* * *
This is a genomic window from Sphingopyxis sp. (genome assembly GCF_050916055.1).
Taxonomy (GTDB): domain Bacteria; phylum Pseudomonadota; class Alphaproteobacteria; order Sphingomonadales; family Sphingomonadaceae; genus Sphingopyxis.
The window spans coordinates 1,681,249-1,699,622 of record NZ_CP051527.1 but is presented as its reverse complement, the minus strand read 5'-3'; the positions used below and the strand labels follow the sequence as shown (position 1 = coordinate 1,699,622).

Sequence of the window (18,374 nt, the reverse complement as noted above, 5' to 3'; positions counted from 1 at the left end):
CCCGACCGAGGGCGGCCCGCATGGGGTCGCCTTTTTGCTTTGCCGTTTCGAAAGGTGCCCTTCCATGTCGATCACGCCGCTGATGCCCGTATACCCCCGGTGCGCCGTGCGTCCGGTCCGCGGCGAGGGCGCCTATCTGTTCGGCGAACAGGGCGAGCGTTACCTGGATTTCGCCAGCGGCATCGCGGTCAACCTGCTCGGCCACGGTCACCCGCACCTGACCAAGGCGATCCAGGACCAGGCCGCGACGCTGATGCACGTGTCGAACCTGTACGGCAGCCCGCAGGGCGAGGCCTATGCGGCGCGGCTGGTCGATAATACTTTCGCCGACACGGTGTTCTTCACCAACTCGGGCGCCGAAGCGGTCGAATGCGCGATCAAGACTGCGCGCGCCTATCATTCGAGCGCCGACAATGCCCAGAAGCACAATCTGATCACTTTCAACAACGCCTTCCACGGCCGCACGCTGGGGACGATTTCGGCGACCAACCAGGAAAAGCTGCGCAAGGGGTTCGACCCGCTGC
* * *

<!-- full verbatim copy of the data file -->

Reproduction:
This is a genomic window from Sphingopyxis sp. (genome assembly GCF_050916055.1).
Taxonomy (GTDB): domain Bacteria; phylum Pseudomonadota; class Alphaproteobacteria; order Sphingomonadales; family Sphingomonadaceae; genus Sphingopyxis.
The window spans coordinates 1,681,249-1,699,622 of record NZ_CP051527.1 but is presented as its reverse complement, the minus strand read 5'-3'; the positions used below and the strand labels follow the sequence as shown (position 1 = coordinate 1,699,622).

Sequence of the window (18,374 nt, the reverse complement as noted above, 5' to 3'; positions counted from 1 at the left end):
CCCGACCGAGGGCGGCCCGCATGGGGTCGCCTTTTTGCTTTGCCGTTTCGAAAGGTGCCCTTCCATGTCGATCACGCCGCTGATGCCCGTATACCCCCGGTGCGCCGTGCGTCCGGTCCGCGGCGAGGGCGCCTATCTGTTCGGCGAACAGGGCGAGCGTTACCTGGATTTCGCCAGCGGCATCGCGGTCAACCTGCTCGGCCACGGTCACCCGCACCTGACCAAGGCGATCCAGGACCAGGCCGCGACGCTGATGCACGTGTCGAACCTGTACGGCAGCCCGCAGGGCGAGGCCTATGCGGCGCGGCTGGTCGATAATACTTTCGCCGACACGGTGTTCTTCACCAACTCGGGCGCCGAAGCGGTCGAATGCGCGATCAAGACTGCGCGCGCCTATCATTCGAGCGCCGACAATGCCCAGAAGCACAATCTGATCACTTTCAACAACGCCTTCCACGGCCGCACGCTGGGGACGATTTCGGCGACCAACCAGGAAAAGCTGCGCAAGGGGTTCGACCCGCTGC